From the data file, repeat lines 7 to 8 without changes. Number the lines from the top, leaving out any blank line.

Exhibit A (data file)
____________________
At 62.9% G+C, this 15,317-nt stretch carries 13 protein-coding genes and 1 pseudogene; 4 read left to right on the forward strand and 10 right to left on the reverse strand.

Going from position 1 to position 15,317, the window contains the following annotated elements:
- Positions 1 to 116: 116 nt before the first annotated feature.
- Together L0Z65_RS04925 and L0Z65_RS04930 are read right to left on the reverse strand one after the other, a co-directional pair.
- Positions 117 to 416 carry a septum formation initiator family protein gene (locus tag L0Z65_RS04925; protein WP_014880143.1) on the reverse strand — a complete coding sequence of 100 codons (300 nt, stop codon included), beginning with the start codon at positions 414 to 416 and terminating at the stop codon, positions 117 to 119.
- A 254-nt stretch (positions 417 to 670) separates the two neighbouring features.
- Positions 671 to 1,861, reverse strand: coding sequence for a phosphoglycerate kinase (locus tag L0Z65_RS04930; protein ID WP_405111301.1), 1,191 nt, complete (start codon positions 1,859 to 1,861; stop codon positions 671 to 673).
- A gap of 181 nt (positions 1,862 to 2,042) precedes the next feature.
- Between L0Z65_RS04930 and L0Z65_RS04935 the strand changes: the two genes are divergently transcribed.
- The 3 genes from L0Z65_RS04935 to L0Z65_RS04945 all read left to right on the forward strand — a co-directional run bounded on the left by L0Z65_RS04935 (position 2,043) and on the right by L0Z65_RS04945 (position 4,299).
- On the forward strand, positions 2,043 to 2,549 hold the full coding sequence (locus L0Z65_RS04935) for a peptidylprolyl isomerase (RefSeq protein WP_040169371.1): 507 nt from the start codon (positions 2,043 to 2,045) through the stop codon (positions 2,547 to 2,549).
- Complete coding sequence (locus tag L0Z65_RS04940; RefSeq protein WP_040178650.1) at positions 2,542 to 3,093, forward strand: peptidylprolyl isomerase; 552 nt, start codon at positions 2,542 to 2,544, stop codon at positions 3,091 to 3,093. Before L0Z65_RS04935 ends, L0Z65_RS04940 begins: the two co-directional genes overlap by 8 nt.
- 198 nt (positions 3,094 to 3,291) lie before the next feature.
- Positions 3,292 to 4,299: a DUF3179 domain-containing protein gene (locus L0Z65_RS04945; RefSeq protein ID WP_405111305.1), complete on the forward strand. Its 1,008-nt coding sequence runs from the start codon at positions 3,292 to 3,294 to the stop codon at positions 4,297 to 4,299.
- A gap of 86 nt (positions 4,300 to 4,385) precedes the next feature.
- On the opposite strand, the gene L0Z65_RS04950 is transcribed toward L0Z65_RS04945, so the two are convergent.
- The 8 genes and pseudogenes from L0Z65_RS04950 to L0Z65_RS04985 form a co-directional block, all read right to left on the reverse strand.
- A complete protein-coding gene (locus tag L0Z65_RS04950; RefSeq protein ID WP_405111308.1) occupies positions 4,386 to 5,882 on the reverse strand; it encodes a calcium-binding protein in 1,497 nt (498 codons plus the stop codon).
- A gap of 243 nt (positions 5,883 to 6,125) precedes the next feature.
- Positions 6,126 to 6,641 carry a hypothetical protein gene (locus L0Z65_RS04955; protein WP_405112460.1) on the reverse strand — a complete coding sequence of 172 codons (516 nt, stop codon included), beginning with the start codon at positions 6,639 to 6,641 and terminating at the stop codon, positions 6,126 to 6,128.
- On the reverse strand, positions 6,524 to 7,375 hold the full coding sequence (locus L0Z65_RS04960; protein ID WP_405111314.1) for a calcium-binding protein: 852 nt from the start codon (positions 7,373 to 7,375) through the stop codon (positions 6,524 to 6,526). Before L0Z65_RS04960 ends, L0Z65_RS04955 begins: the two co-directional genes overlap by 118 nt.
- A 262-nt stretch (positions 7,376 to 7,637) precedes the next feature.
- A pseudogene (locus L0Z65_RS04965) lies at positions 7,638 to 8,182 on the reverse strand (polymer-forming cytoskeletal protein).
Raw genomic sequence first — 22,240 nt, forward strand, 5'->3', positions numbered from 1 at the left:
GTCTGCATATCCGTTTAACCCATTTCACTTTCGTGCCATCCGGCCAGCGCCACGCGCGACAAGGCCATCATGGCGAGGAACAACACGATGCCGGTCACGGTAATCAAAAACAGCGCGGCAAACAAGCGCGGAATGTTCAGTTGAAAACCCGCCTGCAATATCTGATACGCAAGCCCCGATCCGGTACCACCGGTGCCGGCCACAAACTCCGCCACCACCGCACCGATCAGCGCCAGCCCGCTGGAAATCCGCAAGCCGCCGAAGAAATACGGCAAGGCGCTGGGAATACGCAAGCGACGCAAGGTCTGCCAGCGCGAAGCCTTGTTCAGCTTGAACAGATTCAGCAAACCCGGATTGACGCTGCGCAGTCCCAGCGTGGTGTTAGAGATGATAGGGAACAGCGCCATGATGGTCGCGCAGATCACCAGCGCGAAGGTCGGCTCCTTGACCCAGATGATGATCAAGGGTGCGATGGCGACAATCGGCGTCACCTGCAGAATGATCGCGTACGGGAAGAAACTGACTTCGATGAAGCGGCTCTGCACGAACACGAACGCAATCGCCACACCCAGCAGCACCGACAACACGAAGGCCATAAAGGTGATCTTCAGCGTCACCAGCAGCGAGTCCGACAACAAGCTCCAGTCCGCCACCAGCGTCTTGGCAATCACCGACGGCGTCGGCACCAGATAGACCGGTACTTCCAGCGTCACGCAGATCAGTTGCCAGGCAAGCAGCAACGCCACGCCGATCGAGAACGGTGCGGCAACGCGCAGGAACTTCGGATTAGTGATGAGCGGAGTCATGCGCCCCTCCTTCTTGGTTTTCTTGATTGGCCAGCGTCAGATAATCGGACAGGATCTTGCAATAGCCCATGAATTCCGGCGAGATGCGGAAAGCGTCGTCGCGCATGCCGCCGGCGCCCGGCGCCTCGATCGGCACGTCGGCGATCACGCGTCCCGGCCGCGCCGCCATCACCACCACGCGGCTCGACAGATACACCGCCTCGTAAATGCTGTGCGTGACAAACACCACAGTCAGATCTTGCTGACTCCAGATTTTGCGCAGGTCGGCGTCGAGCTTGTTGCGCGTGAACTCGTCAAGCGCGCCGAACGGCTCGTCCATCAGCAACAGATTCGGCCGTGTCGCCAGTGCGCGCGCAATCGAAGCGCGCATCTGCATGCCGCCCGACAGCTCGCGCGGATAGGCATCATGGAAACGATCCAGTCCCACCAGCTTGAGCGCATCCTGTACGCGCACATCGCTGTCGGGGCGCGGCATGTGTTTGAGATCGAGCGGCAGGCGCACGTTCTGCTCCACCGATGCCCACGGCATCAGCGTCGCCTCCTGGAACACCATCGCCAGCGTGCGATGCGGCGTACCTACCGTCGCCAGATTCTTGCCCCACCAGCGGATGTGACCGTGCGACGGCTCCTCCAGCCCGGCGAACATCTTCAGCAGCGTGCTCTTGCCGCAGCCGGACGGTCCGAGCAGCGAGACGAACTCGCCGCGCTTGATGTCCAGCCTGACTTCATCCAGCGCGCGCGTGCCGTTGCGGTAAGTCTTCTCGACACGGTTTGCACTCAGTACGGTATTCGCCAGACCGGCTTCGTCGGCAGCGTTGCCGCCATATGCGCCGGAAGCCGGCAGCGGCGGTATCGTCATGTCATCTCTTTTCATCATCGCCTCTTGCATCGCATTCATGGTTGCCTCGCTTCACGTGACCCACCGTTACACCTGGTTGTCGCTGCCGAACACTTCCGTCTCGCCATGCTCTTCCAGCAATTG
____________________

- Positions 671 to 1,861, reverse strand: coding sequence for a phosphoglycerate kinase (locus tag L0Z65_RS04930; protein ID WP_405111301.1), 1,191 nt, complete (start codon positions 1,859 to 1,861; stop codon positions 671 to 673).
- A gap of 181 nt (positions 1,862 to 2,042) precedes the next feature.